Big, brooding and 28 years old, Dan Baird has just moved in with his glamorous fiancée. The trouble is Dan’s not sure that Nadia is the one. His soul-destroying job in life insurance is hardly helping matters. And then there are his explosive new tenants: a Scottish public schoolboy and a promiscuous conspiracy theorist.

Meanwhile at night, Dan dreams himself back into the past. In 1893, the master bedroom that he shares with Nadia is a sweatshop where thirty girls slave away at clattering sewing machines and sleep on the dusty floorboards. Here, Dan meets Egg, a feisty Russian-Jewish girl with some problems of her own.

With increasing rapidity, the story cuts between Dan’s waking life and his dreams. Matters come to a head when he realises that he is in love with someone far more than Nadia. But who? And so with their wedding day fast approaching, Dan sets out to find the dark-eyed girl of his dreams before it is too late.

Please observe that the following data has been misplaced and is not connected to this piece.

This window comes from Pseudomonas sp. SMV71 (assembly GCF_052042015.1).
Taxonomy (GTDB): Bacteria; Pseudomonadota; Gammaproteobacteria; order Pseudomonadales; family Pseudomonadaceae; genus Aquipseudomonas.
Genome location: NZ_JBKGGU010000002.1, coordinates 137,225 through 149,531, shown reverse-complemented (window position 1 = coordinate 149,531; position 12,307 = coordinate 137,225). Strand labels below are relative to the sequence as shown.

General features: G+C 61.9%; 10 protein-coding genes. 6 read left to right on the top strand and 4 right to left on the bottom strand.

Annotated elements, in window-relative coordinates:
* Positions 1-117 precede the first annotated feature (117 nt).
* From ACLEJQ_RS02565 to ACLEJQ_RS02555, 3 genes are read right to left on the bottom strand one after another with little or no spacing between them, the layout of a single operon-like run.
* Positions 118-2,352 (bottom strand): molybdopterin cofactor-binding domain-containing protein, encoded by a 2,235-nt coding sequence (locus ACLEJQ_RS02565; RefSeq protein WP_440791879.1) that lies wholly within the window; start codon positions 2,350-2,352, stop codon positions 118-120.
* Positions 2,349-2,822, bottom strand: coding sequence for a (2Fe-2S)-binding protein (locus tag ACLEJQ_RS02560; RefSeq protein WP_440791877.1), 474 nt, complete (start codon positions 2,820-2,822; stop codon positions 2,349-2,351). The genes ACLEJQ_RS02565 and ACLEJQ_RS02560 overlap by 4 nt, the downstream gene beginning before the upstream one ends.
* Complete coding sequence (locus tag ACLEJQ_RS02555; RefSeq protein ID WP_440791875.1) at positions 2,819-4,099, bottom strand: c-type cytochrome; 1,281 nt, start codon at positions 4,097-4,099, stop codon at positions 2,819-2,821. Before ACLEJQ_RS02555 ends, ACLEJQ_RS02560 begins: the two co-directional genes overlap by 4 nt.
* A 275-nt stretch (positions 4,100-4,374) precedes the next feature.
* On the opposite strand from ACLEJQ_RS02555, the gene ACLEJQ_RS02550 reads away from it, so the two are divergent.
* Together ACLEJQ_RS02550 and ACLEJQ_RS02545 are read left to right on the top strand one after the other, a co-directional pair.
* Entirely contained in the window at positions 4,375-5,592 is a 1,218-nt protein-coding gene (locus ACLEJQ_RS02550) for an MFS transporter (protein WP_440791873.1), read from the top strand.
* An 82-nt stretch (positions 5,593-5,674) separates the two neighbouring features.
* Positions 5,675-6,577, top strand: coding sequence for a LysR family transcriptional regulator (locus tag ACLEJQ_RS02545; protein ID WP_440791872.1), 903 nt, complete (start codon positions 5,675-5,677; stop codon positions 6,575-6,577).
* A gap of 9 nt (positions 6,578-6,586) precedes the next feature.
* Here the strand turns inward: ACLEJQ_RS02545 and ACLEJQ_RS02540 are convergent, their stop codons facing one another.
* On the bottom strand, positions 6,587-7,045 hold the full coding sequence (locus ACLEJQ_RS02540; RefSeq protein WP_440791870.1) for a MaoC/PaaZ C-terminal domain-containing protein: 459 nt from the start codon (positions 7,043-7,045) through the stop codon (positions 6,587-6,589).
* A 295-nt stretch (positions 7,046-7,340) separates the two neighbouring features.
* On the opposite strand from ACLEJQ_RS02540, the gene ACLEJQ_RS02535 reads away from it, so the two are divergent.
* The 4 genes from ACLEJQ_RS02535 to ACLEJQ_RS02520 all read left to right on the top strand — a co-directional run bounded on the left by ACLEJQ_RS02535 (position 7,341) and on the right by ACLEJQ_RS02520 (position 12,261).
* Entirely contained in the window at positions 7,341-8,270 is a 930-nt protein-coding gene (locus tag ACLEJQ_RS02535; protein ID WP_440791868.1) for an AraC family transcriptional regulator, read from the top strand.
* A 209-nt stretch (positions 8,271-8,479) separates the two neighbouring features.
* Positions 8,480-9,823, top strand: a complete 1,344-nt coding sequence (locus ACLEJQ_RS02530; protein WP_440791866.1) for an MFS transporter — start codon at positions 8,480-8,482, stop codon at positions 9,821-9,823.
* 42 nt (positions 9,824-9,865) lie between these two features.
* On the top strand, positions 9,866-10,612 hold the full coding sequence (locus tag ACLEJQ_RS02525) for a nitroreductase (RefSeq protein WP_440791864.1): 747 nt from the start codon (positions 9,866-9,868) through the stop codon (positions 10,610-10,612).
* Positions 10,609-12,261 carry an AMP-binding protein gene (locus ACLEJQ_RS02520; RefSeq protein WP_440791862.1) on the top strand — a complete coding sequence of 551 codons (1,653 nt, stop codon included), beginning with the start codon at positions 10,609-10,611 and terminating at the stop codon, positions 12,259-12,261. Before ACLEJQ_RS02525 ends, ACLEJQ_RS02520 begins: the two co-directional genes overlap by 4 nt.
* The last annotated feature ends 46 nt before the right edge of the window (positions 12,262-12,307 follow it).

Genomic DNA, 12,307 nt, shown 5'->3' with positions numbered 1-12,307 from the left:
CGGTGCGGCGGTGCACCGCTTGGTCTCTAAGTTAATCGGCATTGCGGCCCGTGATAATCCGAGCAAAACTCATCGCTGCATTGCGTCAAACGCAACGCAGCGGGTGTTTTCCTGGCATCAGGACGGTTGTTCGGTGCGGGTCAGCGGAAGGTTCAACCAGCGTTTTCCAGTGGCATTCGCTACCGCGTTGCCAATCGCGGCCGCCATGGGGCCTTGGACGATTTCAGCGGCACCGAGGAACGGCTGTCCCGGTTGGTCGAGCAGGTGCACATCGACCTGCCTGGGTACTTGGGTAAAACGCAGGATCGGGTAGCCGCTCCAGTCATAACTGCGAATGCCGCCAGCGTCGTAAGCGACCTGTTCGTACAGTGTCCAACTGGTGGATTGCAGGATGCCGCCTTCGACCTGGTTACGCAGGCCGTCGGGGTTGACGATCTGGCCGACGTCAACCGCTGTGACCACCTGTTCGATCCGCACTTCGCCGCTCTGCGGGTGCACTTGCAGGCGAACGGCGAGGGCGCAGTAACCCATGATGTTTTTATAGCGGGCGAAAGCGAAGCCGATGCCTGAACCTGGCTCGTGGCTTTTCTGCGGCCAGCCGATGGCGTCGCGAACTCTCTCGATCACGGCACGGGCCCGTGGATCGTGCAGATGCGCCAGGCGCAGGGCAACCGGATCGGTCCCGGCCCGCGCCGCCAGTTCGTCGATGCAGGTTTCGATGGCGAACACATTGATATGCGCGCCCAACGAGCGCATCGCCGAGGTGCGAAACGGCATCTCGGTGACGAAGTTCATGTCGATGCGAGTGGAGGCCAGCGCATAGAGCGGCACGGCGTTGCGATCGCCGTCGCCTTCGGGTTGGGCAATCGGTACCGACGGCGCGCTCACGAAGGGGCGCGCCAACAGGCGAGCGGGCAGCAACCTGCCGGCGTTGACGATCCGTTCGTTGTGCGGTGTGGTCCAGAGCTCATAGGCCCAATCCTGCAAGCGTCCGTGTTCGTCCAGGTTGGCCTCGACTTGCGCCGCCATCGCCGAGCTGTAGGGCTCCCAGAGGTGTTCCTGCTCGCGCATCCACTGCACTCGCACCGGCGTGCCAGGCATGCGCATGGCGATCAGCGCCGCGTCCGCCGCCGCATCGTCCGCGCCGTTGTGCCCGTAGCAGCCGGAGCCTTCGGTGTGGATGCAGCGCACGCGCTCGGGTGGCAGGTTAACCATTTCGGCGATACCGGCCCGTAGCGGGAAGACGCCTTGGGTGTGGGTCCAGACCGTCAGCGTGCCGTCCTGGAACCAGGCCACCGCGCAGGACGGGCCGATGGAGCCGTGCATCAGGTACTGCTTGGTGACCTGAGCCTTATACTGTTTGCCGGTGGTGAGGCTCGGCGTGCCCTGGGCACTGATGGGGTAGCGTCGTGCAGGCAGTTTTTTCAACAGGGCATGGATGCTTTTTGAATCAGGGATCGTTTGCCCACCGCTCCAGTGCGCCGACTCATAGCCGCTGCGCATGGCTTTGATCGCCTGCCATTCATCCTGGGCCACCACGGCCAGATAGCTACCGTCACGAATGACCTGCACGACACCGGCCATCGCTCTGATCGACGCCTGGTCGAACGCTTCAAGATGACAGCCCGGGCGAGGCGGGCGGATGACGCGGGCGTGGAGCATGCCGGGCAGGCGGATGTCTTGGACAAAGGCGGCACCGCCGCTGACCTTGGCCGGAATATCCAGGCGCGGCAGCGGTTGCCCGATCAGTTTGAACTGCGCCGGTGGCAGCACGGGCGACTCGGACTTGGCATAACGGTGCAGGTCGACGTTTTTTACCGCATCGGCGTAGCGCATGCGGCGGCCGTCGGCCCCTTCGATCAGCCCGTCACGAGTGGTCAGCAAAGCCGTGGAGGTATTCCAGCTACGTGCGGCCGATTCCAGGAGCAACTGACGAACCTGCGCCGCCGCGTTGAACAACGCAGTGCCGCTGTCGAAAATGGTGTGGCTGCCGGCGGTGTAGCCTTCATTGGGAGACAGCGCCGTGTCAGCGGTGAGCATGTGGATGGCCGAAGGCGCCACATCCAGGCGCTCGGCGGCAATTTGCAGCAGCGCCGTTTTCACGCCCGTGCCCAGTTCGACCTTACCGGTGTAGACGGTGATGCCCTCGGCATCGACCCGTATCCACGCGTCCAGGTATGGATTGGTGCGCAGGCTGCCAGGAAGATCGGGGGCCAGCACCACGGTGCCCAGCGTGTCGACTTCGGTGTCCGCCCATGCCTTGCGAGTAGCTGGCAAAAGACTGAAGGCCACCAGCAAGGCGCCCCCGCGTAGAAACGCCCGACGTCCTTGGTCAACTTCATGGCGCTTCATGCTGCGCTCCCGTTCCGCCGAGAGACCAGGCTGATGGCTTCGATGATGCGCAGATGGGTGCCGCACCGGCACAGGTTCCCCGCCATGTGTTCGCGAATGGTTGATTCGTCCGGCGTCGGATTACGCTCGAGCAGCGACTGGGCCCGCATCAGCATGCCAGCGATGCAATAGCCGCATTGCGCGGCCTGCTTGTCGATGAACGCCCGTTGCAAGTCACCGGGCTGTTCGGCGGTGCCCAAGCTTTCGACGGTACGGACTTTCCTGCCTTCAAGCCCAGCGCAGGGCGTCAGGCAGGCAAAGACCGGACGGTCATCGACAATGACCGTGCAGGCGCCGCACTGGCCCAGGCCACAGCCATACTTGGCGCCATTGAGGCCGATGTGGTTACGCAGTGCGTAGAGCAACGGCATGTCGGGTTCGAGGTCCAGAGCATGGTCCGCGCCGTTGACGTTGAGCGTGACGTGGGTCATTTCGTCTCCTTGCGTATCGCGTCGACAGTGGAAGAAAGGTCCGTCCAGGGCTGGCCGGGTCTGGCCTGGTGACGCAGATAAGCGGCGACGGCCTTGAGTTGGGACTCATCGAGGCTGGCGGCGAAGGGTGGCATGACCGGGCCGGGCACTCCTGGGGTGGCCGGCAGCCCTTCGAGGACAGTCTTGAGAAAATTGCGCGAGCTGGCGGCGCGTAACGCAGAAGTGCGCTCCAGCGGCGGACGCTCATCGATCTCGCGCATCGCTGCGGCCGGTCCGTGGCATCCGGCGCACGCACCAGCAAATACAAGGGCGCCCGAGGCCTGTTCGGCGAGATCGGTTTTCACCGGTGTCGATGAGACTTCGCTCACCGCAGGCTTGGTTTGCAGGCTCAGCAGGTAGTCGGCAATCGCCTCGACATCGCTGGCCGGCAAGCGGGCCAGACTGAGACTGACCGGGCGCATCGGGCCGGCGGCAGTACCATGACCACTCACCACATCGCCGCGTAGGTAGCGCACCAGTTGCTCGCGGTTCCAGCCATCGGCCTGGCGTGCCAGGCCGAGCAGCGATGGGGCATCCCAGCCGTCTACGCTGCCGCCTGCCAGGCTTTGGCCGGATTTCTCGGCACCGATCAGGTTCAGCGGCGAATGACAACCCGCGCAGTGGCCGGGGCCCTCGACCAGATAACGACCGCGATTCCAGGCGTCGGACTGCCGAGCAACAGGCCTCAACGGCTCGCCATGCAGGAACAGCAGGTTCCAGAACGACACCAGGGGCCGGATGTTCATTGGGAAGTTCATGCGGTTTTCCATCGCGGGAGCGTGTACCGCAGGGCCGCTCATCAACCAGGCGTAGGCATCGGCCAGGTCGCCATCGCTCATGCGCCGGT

In 1 sentence? Two Timing is a love triangle with a twist. The twist is that the protagonist’s lover lives in a different world.

What’s it like? The Time Traveller’s Wife meets Everything is Illuminated meets Brick Lane.

Why does it resonate? Two Timing explores the toughest dilemma most people will ever face: how much to compromise when choosing a partner. And it does this through a subject as universally intriguing as dreams. With page-turning playfulness, the novel exploits the dramatic irony of dreams’ most fascinating characteristic: that we have them every night, yet remember merely fragments.

Hilarious and heart-breaking, Two Timing is about the magic in all our lives.

Even if we wake up remembering nothing.


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